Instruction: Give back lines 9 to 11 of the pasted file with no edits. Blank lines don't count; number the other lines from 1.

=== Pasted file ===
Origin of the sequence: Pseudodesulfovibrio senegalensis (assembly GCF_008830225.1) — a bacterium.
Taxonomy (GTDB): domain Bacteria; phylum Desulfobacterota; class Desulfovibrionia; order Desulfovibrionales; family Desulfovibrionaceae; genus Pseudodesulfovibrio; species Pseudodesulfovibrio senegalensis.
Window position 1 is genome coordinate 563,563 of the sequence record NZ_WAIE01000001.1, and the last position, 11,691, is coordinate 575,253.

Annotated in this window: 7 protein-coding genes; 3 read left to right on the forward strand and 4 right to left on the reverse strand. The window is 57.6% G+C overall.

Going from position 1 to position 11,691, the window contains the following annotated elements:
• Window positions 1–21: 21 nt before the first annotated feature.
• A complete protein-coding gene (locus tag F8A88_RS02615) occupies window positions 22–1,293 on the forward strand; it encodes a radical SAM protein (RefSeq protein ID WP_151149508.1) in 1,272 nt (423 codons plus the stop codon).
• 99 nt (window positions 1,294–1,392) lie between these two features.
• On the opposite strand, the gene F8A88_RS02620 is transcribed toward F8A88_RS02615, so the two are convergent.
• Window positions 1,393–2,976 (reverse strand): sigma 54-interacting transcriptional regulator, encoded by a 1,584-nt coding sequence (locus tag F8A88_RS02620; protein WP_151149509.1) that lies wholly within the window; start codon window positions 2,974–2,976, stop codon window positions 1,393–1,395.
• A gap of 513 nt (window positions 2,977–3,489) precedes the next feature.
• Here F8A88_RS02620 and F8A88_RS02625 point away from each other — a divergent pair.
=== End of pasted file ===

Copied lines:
• On the opposite strand, the gene F8A88_RS02620 is transcribed toward F8A88_RS02615, so the two are convergent.
• Window positions 1,393–2,976 (reverse strand): sigma 54-interacting transcriptional regulator, encoded by a 1,584-nt coding sequence (locus tag F8A88_RS02620; protein WP_151149509.1) that lies wholly within the window; start codon window positions 2,974–2,976, stop codon window positions 1,393–1,395.
• A gap of 513 nt (window positions 2,977–3,489) precedes the next feature.